Posted by Ajay Anand at 6:51 AM
You have 3 million unique visitors a month and a well-designed website. So why aren't people signing up for your newsletter, downloading your software, or purchasing your products? The reason could be that your website, as beautiful as it may be, isn't set up to help visitors convert.
A common visual guide that organizations use to help explain the conversion process is known as the "conversion funnel." The conversion funnel is meant to show the journey from landing on your website all the way through the purchase, download, sign-up, or any other predetermined conversion.
1. Quality Content vs. Quantity of Content
The old adage "if you build it, they will come" isn't necessarily true when it comes to websites. Just because you have a well-designed site doesn't mean people are going to find your website and sign-up for your weekly newsletter.
In order to truly be effective and have people engage with your brand online, you have to have quality content. Notice I didn't say quantity of content. Quality content is usually content geared toward a specific audience that has targeted keywords throughout and has a high chance of being shared on social channels. Having web visitors land on your site thanks to a piece a quality content usually infers that the web visitor will be interested in other aspects of your site, such as a product offering, whitepaper, blog posts, etc.. Creating quality content is the starting point to bettering your website's conversion rate.
2. Top Tier Navigation
When a new visitor lands on your website for the first time, they will interact with the website based on their past experiences on the web. It is essential that your website's navigation is clear and easy to use in order for your visitors to quickly and efficiently find relevant content.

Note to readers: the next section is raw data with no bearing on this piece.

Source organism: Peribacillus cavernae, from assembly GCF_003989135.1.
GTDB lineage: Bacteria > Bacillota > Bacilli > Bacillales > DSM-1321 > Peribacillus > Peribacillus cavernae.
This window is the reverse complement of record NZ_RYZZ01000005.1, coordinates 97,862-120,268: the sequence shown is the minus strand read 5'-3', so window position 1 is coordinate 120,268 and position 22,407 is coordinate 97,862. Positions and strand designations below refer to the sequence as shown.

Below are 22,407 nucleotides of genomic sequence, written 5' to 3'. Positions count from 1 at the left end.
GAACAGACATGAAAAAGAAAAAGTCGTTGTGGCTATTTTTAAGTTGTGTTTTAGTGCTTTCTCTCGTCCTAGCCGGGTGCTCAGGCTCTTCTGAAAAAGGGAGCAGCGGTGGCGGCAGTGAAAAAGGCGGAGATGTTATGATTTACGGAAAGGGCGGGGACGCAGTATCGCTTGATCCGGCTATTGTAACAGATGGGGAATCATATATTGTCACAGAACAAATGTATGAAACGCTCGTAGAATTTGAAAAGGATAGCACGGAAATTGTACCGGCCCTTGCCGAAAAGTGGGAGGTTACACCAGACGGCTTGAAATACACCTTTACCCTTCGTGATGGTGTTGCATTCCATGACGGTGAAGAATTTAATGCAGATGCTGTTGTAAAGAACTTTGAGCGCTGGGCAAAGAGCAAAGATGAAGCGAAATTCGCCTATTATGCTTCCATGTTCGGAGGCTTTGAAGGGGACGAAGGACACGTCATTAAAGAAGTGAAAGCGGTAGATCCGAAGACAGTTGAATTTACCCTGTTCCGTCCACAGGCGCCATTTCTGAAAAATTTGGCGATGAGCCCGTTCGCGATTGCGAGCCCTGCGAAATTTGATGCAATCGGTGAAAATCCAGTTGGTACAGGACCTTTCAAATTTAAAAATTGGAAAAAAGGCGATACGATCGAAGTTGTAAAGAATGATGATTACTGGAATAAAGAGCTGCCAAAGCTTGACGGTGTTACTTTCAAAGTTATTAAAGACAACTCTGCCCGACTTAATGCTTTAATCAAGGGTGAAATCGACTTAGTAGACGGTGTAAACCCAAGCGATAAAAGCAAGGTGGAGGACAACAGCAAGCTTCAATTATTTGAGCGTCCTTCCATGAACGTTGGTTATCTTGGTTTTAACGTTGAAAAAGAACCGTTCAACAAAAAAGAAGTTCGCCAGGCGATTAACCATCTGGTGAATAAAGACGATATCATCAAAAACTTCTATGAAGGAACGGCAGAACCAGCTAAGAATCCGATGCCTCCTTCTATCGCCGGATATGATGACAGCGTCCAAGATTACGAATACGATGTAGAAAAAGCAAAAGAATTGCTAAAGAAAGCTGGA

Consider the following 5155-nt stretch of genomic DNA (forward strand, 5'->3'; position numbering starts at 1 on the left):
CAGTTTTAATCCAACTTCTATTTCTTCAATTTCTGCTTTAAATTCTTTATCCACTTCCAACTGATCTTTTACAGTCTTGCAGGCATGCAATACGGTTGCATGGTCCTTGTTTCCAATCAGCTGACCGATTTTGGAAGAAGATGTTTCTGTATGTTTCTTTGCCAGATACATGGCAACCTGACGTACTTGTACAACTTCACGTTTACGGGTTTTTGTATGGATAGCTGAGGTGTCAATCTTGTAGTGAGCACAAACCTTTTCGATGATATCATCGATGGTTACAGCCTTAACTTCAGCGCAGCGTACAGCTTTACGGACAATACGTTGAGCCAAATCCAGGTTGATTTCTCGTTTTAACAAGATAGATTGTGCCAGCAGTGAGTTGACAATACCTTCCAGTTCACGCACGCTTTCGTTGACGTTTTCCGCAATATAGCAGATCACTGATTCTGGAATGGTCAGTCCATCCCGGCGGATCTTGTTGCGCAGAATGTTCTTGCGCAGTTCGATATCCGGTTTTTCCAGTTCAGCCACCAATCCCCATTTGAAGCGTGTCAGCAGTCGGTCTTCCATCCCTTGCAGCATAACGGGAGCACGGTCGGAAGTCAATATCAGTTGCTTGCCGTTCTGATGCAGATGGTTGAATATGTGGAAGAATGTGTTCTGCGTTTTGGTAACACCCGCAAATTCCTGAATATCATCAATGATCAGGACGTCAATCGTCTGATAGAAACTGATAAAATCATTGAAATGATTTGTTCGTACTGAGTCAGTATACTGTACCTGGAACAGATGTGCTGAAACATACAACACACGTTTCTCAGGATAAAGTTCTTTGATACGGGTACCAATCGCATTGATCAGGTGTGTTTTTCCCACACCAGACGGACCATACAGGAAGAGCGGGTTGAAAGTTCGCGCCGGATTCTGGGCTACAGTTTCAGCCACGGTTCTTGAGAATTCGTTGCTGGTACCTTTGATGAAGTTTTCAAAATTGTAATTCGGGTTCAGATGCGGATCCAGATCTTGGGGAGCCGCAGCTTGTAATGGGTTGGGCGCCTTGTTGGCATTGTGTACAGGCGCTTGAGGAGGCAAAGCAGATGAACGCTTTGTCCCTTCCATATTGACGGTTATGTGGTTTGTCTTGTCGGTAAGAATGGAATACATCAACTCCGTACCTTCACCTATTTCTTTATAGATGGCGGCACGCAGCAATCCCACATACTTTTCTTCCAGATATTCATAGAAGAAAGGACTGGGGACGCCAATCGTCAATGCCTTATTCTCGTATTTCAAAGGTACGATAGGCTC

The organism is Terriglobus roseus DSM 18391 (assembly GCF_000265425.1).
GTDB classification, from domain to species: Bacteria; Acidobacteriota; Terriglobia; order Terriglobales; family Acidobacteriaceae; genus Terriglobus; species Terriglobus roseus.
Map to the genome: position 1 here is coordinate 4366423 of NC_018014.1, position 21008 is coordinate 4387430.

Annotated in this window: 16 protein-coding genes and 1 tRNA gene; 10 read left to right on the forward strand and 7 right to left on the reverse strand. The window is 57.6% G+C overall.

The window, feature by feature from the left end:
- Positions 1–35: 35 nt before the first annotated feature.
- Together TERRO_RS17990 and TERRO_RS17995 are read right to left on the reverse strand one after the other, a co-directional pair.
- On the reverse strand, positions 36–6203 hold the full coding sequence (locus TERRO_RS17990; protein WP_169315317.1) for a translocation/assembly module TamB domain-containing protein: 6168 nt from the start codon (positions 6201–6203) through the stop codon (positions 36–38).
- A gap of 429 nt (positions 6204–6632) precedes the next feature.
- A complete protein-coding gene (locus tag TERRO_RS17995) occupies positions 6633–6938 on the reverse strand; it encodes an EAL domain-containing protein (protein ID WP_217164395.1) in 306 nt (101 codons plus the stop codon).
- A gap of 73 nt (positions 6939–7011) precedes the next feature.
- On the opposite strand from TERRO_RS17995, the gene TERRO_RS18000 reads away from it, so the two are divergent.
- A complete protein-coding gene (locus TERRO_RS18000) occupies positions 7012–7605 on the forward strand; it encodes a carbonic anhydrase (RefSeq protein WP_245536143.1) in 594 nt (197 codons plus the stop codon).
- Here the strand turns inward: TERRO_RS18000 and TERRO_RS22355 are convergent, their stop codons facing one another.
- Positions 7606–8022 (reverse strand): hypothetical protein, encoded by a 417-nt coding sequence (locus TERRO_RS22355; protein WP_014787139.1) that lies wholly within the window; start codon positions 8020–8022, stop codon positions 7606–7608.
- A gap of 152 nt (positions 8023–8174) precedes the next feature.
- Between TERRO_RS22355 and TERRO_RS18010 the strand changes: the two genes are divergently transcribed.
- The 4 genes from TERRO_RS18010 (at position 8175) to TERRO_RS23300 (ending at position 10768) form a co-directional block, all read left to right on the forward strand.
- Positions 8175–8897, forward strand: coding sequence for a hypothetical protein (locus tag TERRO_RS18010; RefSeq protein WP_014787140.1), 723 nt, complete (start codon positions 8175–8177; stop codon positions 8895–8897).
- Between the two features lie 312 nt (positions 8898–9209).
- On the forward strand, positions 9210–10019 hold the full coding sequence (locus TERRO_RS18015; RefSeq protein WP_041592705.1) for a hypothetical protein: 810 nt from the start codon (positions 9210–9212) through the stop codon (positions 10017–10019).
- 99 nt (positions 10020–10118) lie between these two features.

Navigation is part of the UI/UX (user interface/user experience). If visitors on your website have a positive experience, they are likely to return. Return visitors are more likely the convert.
*Navigation is the key to help a web visitor's progress through the conversion funnel.
3. Easy-to-Understand Calls to Action
Complementary calls to action are essential for increasing your conversion rate on your website. After all, it doesn't hurt to ask (subtly). For example, let's say a web visitor is on your site reading an article about the top tech trends in 2012. They happen to see a call to action on the right rail of the page that says, "For more info on tech trends, sign up here." Wouldn't it be safe to assume that the user is more likely to sign up than someone who isn't interested in tech trends?
This goes back to the quality content point. If you are creating quality content and guiding your web visitors through the conversion funnel by top tier navigation and calls to action, you should begin to notice an increase in return visitors and a better conversion rate to boot.
4. Analytics and Tracking
The reason I left analytics at the end was to make sure it wasn't forgotten. If you aren't tracking web activity on your site and utilizing the data to make better business decisions, then your conversion rate will never reach its full potential.
Most free analytics software will give your organization the ability to track which content pages are the most popular, where exactly visitors are in the conversion funnel, and what keywords are driving traffic to your site. This knowledge should provide your organization with the insight necessary to make changes on your website and further meet the needs of your potential customers.